Flux of Pink Indians

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Flux of Pink Indians
Also known as Flux
Origin Bishop's Stortford, Hertfordshire, England
Genres Punk rock, post-punk, anarcho-punk
Years active 1980–1986
Labels Crass Records
Spiderleg Records
Overground Records
One Little Indian Records
Associated acts Discharge
Epileptics
Hotalacio
The Insane
Rubella Ballet
Past members Colin Latter
Derek Birkett
Andy Smith
Neil Puncher
Sid
Dave "Bambi" Ellesmere
Simon Middlehurst
Kevin Hunter
Martin Wilson

Flux of Pink Indians were an English anarcho-punk/post punk band, that originated from Bishop's Stortford, Hertfordshire, England.

Biography[edit]

Flux of Pink Indians performing live at Digbeth Civic Hall, Birmingham, 1981

The band formed from the remaining members of the Epileptics (who later changed their name to Epi-X due to letters of complaint from The British Epilepsy Association) by Colin Latter (vocals) and Derek Birkett (bass guitar) with guitarists Andy Smith, Neil Puncher, and drummer Sid Ation (who was also a member of Rubella Ballet). Their debut EP, Neu Smell, was released on Crass Records in 1981.

Ation departed FOPI to work full-time with his other band Rubella Ballet, and was soon replaced by Bambi, formerly of Discharge, while Smith was replaced by Simon Middlehurst. However, both departed quickly for their original band, The Insane. While auditioning for their replacements, Puncher also left, and the line up was completed by former Darlex and Epileptics guitarist Kevin Hunter and drummer Martin Wilson. An extensive interview with the band appeared in No Class fanzine,[1]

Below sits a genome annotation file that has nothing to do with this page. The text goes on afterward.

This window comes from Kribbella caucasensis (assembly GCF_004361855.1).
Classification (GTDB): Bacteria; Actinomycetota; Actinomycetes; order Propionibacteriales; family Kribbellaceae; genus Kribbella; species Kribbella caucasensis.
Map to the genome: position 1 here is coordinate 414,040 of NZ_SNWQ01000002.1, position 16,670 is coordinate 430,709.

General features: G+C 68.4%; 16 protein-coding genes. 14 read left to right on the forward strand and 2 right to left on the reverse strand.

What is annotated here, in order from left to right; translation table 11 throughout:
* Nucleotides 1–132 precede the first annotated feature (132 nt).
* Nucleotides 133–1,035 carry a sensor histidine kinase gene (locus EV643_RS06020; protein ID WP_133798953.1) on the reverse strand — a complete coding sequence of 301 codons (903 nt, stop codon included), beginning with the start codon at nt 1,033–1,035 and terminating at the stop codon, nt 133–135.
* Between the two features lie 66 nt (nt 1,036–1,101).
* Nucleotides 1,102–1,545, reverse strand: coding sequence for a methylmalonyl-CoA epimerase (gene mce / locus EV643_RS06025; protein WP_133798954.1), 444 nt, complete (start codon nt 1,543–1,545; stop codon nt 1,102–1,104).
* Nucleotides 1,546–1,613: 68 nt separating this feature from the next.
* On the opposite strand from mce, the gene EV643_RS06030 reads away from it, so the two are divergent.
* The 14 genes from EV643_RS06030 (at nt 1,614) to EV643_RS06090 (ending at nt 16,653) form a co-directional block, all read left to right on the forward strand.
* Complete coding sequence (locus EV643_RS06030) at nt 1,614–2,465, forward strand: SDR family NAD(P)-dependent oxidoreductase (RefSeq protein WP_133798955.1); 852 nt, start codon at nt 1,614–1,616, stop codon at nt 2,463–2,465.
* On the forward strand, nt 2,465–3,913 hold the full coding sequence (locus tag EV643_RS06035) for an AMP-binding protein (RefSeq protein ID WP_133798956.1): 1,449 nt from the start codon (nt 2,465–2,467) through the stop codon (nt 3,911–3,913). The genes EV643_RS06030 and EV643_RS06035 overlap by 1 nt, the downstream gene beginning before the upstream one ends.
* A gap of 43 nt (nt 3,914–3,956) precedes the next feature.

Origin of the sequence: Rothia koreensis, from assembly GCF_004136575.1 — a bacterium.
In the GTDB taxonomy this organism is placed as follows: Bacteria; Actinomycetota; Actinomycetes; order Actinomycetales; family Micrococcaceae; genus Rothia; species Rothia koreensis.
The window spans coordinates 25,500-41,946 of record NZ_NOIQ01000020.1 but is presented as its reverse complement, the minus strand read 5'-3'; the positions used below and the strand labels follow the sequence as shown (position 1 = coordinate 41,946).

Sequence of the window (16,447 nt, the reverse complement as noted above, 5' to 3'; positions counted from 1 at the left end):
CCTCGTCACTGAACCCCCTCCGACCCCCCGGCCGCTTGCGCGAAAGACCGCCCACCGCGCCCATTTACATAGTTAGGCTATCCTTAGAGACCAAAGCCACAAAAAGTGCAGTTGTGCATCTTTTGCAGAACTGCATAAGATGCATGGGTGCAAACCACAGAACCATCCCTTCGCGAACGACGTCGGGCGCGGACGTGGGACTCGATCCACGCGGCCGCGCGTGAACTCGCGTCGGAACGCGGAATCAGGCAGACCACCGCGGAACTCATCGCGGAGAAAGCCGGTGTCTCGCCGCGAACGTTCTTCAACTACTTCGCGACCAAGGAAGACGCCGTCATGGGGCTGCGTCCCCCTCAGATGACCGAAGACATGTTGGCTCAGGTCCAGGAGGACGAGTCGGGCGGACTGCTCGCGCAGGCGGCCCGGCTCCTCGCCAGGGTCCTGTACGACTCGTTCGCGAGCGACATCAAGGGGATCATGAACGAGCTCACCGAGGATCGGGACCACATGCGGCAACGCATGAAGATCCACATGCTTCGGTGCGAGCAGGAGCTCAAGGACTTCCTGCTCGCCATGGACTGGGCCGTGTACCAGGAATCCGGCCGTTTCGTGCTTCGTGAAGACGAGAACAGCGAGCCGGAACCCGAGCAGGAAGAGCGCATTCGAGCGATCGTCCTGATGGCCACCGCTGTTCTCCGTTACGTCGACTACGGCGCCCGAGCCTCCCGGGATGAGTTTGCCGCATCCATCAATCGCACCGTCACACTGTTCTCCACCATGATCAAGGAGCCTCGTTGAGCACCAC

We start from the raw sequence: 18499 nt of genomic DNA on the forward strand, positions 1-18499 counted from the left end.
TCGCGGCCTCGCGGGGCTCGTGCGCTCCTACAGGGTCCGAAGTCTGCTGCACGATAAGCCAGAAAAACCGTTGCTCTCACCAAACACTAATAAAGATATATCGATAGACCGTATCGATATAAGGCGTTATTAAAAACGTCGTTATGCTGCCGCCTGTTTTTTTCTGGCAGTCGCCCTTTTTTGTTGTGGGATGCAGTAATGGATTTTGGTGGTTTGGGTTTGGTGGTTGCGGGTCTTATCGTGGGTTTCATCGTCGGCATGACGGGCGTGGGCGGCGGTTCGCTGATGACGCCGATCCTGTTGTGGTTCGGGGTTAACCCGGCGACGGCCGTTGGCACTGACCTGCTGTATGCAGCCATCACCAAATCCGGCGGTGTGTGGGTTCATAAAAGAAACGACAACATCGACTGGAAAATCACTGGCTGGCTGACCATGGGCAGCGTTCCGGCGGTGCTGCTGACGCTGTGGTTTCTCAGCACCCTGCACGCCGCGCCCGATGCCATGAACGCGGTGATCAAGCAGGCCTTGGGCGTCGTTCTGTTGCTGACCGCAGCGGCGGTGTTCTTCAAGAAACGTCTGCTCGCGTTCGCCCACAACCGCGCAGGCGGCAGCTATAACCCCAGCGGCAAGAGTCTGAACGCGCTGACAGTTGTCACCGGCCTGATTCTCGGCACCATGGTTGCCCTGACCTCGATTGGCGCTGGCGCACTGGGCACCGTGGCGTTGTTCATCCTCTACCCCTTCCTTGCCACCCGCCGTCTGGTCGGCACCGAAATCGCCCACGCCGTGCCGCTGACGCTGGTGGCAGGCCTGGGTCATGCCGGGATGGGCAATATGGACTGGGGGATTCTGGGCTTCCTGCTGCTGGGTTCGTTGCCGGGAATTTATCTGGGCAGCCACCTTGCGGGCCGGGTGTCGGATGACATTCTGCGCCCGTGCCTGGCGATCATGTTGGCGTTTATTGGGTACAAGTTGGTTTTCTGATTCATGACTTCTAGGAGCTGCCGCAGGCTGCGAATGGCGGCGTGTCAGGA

The band's debut album, Strive to Survive Causing the Least Suffering Possible was premiered on the band's own Spiderleg label.

Flux performing material from Uncarved Block, University of London, 1986

The band's second LP, The Fucking Cunts Treat Us Like Pricks, was banned by retailers HMV, and copies were seized by Greater Manchester police from Eastern Bloc record shop, which was charged with displaying "Obscene Articles For Publication For Gain".

By 1986 the band had shortened their name to Flux and released their third album Uncarved Block, produced by Adrian Sherwood, and featuring several members of the On-U Sound Records label.

Birkett, making use of his experiences with Spiderleg, set up One Little Indian Records. He still uses the Flux title for occasional projects. Latter went on to form the dance influenced Hotalacio, and was joined by drummer Wilson and guitarist Middlehurst.

In 2007, the band re-formed for an intended one-off gig supporting ex-Crass vocalist Steve Ignorant for his "The Feeding Of The 5000" gig at London's Shepherds Bush Empire in November of that year. The "Strive To Survive" era line-up (Latter, Hunter and Wilson) was joined by ex-Decadence Within bass player Ian Glasper replacing Birkett, and as a result of their well-received set the band played another three gigs in 2008, in Bradford, Dijon and London.

The band and their album Uncarved Block were mentioned in the 2013 book Taoism for Dummies, under the sidebar titled "An uncarved Flux of Pink anarchy."

Members[edit]

Original lineup[edit]

  • Colin Latter (vocals)
  • Derek Birkett (bass guitar)
  • Andy Smith (guitar)
  • Neil Puncher (guitar)
  • Sid Ation (drums)

Later members[edit]

  • Dave "Bambi" Ellesmere (drums)
  • Simon Middlehurst (guitar)
  • Kevin Hunter (guitar)
  • Martin Wilson (drums)
  • Louise Bell (guitar)
  • Tim Kelly (guitar)

Discography[edit]

(chart placings shown are from the UK independent chart unless stated otherwise)[2]

The Licks[edit]

  • 1970's E.P. (1979, Stortbeat Records, 7", BEAT8)

Tracks: "1970s Have Been Made In Hong Kong" / "System Rejects" / "Hitler's Still A Nazi" / "War Crimes"

The Epileptics[edit]

  • Last Bus To Debden EP (1981, Spiderleg, 7", SDL2) No. 17
  • 1970's E.P. (1982, Spiderleg, 7", SDL1) (re-recording of The Licks EP with Penny Rimbaud of Crass on drums) No. 21

Flux of Pink Indians[edit]

Flux[edit]

References[edit]

  1. ^ No Class fanzine
  2. ^ Lazell, Barry:"Indie Hits 1980-1989", 1997, Cherry Red Books, ISBN 0-9517206-9-4
  3. ^ Roberts, David (2006). British Hit Singles & Albums (19th ed.). London: Guinness World Records Limited. p. 206. ISBN 1-904994-10-5. 

External links[edit]